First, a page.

Law Society Mentoring Programme
“Mentoring is inherently valuable at any point in your career...it can provide meaningful advice on practical steps moving forward.” Interview with Victoria Rea, Solicitor at Wilson Harle
Looking for that person who can provide wise career counsel, share their knowledge of the legal profession and career management, or for an opportunity to share your personal insights with someone less experienced than you? If the answer is yes, then the New Zealand Law Society | Te Kāhui Ture o Aotearoa can offer you this through our new National Mentoring Programme.
The new national programme is free and virtual. We are using an online platform, MentorLoop to match mentors and mentees. It’s a version of the sharing economy where lawyers from all over Aotearoa New Zealand can come together and form mentoring partnerships from anywhere. In our new COVID-19 operating environment virtual mentoring is an ideal way for lawyers to connect and support each other professionally.
Mentoring is an informal and voluntary way of networking and learning; your own personal professional sounding board where you and your mentor, or mentee, get to shape the agenda and choose what is important to you both. At some point, many of us have sought guidance either to help find new ways of looking at things or to provide direction on career issues. Whether you are looking for support, or want to give back, our national programme provides the perfect opportunity wherever you are in New Zealand.
What is a mentor? Who can be a mentee?
Mentors are experienced advisors who offer wise counsel – their knowledge may centre on the legal profession, and law as a business, or they might have expertise in how to use technology or adopt new ways of working. Either way, they can offer assistance, support and career advice to help other lawyers along their professional journey. Not only do mentors have the satisfaction of sharing their knowledge, they inevitably also learn from their mentoring experience.
Mentees can come from across the profession and be at all stages of their career. The common factor for all mentees is that they value the advice and wise counsel of another lawyer with whom they don’t work or have an existing professional relationship. It’s about having a desire to learn and be challenged to think about career paths, and the profession, in different ways. Mentoring is a two-way street and both parties agree on what they would like to achieve through the partnership.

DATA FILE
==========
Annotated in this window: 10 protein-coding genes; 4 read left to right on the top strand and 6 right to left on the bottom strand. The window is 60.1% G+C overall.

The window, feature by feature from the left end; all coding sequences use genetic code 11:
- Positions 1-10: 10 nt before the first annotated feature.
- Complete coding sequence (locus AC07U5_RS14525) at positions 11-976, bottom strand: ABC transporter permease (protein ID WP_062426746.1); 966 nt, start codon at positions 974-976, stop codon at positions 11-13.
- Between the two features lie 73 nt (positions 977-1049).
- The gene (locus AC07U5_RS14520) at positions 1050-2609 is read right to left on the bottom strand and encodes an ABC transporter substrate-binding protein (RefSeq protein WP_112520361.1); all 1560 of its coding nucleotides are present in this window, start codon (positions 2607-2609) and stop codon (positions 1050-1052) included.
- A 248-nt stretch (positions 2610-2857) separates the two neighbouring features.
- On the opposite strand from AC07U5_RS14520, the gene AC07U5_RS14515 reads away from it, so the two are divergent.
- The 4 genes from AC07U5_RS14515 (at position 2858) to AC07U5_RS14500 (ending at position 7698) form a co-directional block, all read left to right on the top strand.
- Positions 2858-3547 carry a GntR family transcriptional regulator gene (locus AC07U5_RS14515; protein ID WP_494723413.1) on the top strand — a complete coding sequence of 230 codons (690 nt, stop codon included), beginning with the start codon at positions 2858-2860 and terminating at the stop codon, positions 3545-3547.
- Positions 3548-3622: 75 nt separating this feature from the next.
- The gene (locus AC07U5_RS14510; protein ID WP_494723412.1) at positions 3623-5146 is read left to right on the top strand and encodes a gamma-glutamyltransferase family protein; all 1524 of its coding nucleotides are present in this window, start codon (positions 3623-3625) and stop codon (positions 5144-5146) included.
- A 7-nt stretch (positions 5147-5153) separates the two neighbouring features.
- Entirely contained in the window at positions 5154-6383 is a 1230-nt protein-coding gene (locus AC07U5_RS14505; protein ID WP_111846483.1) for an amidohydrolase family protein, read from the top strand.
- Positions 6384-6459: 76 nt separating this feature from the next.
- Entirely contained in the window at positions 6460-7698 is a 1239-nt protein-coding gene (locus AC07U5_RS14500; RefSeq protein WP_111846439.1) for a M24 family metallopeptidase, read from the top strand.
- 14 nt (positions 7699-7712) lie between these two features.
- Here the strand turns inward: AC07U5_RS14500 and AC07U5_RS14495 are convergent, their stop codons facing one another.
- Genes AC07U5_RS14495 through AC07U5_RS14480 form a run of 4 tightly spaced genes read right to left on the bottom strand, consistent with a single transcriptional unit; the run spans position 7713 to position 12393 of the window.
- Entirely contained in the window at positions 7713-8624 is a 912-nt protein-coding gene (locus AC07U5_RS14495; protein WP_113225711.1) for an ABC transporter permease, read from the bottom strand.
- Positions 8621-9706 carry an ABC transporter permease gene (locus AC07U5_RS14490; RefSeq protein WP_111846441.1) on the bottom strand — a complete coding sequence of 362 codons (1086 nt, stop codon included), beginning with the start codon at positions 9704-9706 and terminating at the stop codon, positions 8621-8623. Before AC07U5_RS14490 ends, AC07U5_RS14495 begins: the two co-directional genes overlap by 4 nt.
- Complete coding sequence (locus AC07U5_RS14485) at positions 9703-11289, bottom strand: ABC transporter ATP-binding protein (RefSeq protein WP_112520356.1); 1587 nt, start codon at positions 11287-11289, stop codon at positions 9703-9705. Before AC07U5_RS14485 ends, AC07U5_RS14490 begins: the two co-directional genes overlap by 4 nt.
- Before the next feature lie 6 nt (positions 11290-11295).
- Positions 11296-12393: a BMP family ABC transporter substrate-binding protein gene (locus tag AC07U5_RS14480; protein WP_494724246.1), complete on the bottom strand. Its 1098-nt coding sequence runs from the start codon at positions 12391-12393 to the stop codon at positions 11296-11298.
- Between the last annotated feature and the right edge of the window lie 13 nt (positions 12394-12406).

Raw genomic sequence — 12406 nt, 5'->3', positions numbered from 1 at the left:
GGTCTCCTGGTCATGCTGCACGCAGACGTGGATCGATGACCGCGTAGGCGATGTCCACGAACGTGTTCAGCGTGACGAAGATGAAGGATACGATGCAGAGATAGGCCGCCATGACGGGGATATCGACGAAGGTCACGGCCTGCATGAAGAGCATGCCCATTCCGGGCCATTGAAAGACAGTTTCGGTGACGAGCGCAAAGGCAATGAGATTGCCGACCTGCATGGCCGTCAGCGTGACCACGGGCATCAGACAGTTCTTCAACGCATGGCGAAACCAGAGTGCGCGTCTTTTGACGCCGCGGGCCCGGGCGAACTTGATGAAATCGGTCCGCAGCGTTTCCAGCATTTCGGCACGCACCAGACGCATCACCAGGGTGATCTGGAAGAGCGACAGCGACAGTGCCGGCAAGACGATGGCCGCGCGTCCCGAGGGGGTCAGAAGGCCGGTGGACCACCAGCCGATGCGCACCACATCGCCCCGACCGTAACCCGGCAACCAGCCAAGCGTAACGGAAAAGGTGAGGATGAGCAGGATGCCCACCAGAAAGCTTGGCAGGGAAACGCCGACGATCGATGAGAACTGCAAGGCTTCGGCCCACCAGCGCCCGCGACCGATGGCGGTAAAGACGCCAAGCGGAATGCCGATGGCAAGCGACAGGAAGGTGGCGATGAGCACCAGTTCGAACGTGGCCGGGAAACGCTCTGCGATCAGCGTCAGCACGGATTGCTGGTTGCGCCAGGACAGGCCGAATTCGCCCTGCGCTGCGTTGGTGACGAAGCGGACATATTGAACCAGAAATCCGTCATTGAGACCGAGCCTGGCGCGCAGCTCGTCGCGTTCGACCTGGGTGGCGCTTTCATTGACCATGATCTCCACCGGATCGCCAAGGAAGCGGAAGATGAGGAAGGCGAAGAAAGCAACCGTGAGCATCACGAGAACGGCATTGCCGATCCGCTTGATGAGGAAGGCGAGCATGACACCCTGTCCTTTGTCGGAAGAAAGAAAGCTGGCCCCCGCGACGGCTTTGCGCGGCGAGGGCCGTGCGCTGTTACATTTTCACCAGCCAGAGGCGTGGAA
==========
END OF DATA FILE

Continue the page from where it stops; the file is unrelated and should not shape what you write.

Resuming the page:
“Those who have a passion for working alongside different people and organisations quickly earn the trust and respect of clients and it is rewarding to see how that often materialises into new opportunities for them.”
Sarah Armstrong on her career, mentoring and work/life balance
To have a successful relationship, both parties need to be committed, self-aware and respectful of the other’s time and skills.
Who can participate?
The Law Society’s National Mentoring Programme is open to all lawyers. We invite lawyers from all areas of legal practice – regardless of the stage of your career, ethnicity, mode of practise, gender or place of work – to participate in the programme, as either a mentor, a mentee or both.
How to participate
- If you hold a current practising certificate, you will have received an email with a link from our President Tiana Epati. To sign up from the email, click on the Register here for Mentorloop button. If you did not get this email, please contact firstname.lastname@example.org
- Once on Mentorloop, you will have to confirm you are happy to commit to the terms and conditions and Code of Conduct, then you will answer a series of questions so that the software matching programme can create a profile for you.
- Every fortnight, the data pool is updated with new participants to help with matching. You will be notified when you have been matched with a mentor or mentee. Please note, this process might happen quickly for some of you and for others it may take more time. Once a match is made you both have an opportunity to see if it’s the right match for both of you.
Read more about getting off to a great start.
Other support available
The programme is a professional support network and sits alongside other Practising Well programmes provided by the Law Society.
If you are seeking support for grief, anxiety, distress or mental wellbeing, you may wish to access the Law Society’s Legal Community Counselling Service which is designed to support these needs.
See our other resources for where you can go to for specific issues affecting you:
Last updated on the 14th May 2020